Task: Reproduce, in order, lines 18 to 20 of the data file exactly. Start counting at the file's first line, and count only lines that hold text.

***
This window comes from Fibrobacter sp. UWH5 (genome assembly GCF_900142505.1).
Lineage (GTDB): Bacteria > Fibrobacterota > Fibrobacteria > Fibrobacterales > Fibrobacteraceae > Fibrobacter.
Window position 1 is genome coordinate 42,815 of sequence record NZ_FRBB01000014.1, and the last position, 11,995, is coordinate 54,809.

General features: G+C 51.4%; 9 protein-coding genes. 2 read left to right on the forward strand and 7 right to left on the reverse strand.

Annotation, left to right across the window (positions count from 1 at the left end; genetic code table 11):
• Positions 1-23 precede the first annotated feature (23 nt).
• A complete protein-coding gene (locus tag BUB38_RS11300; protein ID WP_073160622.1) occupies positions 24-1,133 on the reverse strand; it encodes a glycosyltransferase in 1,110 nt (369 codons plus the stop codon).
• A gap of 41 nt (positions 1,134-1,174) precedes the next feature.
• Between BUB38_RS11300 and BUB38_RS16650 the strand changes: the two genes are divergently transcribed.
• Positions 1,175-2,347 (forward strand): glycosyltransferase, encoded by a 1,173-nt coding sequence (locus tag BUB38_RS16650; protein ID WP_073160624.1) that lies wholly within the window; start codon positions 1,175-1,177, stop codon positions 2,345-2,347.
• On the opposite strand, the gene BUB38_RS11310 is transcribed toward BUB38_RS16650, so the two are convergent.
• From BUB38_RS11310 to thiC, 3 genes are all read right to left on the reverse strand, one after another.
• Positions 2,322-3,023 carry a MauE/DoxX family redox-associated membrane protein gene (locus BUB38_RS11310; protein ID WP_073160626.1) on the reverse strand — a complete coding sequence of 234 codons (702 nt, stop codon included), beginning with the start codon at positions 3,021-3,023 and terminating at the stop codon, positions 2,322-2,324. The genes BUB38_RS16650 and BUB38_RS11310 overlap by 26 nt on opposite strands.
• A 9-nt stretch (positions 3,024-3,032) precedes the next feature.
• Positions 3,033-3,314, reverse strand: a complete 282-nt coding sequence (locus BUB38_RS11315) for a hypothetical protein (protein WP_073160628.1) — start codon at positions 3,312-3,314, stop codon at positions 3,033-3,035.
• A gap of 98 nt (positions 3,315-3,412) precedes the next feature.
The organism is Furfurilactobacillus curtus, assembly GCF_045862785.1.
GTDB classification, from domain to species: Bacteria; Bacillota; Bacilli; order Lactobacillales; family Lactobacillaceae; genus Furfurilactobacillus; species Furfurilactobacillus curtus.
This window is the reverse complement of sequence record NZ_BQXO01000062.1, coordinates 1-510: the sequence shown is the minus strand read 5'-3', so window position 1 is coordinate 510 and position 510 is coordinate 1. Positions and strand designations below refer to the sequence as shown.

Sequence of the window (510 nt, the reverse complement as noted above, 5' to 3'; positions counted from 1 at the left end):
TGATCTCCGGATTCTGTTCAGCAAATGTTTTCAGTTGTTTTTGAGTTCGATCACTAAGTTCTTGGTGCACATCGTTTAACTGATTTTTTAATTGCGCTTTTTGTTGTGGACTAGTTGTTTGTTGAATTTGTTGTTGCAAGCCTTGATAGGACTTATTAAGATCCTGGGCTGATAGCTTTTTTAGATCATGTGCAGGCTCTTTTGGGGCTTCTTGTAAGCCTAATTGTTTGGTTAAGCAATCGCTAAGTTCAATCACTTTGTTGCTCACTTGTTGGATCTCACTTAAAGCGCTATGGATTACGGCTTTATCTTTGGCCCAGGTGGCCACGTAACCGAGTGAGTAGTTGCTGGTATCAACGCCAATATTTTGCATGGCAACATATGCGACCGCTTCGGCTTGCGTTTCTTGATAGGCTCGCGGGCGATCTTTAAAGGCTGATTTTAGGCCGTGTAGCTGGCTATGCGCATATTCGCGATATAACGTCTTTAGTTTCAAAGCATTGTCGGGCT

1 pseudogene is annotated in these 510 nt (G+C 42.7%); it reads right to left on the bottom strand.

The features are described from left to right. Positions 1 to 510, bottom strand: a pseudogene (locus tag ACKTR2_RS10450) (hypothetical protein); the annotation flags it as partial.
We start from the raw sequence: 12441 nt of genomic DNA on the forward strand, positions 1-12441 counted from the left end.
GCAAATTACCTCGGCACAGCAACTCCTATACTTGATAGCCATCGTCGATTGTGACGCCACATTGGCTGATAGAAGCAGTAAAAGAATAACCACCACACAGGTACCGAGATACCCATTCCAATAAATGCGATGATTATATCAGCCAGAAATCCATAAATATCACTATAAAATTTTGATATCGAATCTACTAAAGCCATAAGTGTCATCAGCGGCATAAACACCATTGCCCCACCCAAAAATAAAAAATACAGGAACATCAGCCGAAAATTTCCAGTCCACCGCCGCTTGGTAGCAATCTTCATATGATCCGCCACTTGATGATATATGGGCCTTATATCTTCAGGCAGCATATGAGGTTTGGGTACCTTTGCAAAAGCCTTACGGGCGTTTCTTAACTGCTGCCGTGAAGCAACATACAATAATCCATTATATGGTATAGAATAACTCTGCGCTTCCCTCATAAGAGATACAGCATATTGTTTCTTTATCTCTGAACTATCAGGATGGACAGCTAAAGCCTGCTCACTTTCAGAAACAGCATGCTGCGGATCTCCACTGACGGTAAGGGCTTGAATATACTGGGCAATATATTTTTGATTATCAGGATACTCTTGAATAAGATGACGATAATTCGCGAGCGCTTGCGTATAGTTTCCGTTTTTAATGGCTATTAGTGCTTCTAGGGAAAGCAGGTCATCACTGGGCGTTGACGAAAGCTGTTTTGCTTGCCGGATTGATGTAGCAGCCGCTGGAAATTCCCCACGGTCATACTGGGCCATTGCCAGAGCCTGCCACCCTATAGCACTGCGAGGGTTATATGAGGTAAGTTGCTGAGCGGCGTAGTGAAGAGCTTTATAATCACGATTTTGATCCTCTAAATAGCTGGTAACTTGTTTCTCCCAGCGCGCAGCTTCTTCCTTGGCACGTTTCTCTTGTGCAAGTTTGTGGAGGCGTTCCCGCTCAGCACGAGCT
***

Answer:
GTDB classification, from domain to species: Bacteria; Bacillota; Bacilli; order Lactobacillales; family Lactobacillaceae; genus Furfurilactobacillus; species Furfurilactobacillus curtus.
This window is the reverse complement of sequence record NZ_BQXO01000062.1, coordinates 1-510: the sequence shown is the minus strand read 5'-3', so window position 1 is coordinate 510 and position 510 is coordinate 1. Positions and strand designations below refer to the sequence as shown.

Sequence of the window (510 nt, the reverse complement as noted above, 5' to 3'; positions counted from 1 at the left end):